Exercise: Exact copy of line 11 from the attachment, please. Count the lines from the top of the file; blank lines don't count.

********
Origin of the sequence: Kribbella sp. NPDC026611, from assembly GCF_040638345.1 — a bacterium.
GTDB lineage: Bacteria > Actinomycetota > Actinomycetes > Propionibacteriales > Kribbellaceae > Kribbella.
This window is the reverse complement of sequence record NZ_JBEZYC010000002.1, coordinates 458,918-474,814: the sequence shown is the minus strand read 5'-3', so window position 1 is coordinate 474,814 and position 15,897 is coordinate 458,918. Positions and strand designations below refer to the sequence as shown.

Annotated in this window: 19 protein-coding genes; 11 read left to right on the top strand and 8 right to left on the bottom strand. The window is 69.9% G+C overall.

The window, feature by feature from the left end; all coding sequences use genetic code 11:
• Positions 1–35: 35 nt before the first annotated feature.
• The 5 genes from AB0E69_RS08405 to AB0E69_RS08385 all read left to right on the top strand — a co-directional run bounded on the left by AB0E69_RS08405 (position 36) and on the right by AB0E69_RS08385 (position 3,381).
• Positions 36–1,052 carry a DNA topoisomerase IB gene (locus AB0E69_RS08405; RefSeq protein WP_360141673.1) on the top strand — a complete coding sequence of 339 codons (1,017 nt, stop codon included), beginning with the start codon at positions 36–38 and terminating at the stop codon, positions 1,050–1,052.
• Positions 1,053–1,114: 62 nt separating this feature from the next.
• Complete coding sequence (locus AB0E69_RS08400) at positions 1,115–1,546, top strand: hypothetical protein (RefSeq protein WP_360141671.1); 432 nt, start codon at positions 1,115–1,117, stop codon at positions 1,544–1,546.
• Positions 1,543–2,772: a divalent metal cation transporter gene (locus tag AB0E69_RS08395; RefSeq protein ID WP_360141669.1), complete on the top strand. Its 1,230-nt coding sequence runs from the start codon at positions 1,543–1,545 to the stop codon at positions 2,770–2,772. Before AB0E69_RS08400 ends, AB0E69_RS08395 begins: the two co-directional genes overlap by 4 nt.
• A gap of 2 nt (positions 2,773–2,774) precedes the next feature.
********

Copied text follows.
• Positions 1,543–2,772: a divalent metal cation transporter gene (locus tag AB0E69_RS08395; RefSeq protein ID WP_360141669.1), complete on the top strand. Its 1,230-nt coding sequence runs from the start codon at positions 1,543–1,545 to the stop codon at positions 2,770–2,772. Before AB0E69_RS08400 ends, AB0E69_RS08395 begins: the two co-directional genes overlap by 4 nt.